private static void ConfigureContainer(ConfigurationExpression container)
        {
           
            container.Scan(x =>
            {
                x.TheCallingAssembly();
                //x.WithDefaultConventions();
                x.Convention();
            });
....
 public class CustomInterceptionConvention : DefaultConventionScanner
    {
        public override void Process(Type type, Registry registry)
        {
            base.Process(type, registry);

            if (type.IsInterface || !type.Name.ToLower().EndsWith("newsrepository")) return;

            var pluginType = FindPluginType(type);

            var delegateType = typeof(Func<,>).MakeGenericType(pluginType, pluginType);

            // Create FuncInterceptor class with generic argument +
            var d1 = typeof(FuncInterceptor<>);

            Type[] typeArgs = { pluginType };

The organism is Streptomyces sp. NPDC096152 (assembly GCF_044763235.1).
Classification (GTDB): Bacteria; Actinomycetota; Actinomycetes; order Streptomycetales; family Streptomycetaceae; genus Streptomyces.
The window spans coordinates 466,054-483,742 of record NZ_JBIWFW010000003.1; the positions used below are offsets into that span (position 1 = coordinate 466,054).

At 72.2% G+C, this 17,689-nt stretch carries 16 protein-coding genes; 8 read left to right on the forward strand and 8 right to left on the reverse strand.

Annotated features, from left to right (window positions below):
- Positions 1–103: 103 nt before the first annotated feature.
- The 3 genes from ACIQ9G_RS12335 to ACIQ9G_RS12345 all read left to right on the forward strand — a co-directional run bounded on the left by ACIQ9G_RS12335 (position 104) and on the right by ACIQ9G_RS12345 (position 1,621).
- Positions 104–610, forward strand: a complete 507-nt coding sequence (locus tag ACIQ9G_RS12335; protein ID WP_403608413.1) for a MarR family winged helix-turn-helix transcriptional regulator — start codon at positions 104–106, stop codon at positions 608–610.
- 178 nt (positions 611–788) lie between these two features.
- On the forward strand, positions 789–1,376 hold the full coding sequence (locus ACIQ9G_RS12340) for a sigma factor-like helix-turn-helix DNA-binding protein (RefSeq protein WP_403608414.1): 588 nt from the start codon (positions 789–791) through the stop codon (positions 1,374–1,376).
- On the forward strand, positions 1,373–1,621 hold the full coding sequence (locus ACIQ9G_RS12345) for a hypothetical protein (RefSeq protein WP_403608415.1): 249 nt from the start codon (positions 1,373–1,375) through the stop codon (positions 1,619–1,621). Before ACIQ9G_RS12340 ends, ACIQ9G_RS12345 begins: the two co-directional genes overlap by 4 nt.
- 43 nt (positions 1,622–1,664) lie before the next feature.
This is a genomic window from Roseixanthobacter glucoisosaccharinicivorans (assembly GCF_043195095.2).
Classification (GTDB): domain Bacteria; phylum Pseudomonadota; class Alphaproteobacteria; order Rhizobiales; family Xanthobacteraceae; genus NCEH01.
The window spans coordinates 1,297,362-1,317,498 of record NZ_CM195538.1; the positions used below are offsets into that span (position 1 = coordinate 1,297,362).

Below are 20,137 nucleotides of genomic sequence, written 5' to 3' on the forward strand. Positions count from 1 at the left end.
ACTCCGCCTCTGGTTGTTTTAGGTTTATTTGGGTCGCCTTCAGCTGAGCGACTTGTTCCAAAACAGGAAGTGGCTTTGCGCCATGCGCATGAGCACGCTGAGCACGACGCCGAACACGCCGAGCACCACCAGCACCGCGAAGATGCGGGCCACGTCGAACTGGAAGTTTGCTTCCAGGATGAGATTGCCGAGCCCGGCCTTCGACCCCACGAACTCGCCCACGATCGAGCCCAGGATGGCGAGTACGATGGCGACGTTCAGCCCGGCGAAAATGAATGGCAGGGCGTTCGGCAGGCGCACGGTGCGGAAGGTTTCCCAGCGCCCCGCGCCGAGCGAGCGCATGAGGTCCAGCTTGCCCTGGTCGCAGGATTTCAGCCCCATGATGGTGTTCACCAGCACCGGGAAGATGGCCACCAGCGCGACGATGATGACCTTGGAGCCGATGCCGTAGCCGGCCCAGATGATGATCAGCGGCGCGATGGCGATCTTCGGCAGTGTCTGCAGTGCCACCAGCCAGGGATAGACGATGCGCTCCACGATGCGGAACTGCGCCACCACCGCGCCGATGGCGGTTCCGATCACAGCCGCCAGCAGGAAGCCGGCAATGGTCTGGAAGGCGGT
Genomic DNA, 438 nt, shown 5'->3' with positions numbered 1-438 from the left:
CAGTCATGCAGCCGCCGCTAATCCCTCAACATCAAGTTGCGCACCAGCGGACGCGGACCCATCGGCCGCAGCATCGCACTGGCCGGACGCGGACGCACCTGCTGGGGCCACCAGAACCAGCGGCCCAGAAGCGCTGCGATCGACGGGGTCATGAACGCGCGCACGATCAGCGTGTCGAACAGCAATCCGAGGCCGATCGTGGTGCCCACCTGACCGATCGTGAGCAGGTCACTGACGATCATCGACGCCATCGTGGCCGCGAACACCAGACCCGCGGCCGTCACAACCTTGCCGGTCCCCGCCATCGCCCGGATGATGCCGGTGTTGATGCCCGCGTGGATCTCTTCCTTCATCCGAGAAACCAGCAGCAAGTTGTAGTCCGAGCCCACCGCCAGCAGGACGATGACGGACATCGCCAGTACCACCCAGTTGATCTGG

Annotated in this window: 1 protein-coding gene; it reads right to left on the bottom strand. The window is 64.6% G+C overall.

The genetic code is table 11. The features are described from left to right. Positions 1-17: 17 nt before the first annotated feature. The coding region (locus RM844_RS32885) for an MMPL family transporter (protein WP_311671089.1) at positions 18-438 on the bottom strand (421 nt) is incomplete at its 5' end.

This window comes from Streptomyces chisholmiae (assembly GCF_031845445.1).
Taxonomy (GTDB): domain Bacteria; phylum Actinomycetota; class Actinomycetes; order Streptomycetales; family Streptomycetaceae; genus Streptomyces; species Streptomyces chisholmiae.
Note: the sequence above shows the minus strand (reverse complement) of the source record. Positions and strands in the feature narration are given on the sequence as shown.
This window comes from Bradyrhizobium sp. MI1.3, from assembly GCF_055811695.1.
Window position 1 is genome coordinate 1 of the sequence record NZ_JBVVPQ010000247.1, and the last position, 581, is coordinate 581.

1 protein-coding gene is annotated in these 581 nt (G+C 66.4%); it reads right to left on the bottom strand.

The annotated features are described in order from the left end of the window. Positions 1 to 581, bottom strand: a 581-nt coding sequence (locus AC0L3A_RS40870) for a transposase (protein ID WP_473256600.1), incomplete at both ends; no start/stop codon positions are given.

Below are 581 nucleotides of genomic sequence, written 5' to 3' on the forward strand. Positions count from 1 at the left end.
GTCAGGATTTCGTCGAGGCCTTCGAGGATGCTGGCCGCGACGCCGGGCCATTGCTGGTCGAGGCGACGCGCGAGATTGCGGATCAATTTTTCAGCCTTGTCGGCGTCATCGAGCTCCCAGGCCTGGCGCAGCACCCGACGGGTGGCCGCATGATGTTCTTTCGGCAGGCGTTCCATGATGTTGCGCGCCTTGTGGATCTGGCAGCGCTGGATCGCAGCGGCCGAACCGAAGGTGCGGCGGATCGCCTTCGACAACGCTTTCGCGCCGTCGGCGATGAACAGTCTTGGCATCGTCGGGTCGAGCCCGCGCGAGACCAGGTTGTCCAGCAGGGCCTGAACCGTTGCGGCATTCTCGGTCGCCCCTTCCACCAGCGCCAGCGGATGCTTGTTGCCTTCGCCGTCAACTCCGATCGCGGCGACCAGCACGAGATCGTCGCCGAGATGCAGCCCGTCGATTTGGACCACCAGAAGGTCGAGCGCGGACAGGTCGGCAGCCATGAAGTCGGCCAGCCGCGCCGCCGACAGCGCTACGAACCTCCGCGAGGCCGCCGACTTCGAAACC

var interceptorType = d1.MakeGenericType(typeArgs);
            // -

            // Create lambda expression for passing it to the FuncInterceptor constructor +
            var arg = Expression.Parameter(pluginType, "x");

            var method = GetType().GetMethod("GetProxy").MakeGenericMethod(pluginType);

            // Crate method calling expression
            var methodCall = Expression.Call(method, arg);

            // Create the lambda expression
            var lambda = Expression.Lambda(delegateType, methodCall, arg);
            // -

            // Create instance of the FuncInterceptor
            var interceptor = Activator.CreateInstance(interceptorType, lambda, "");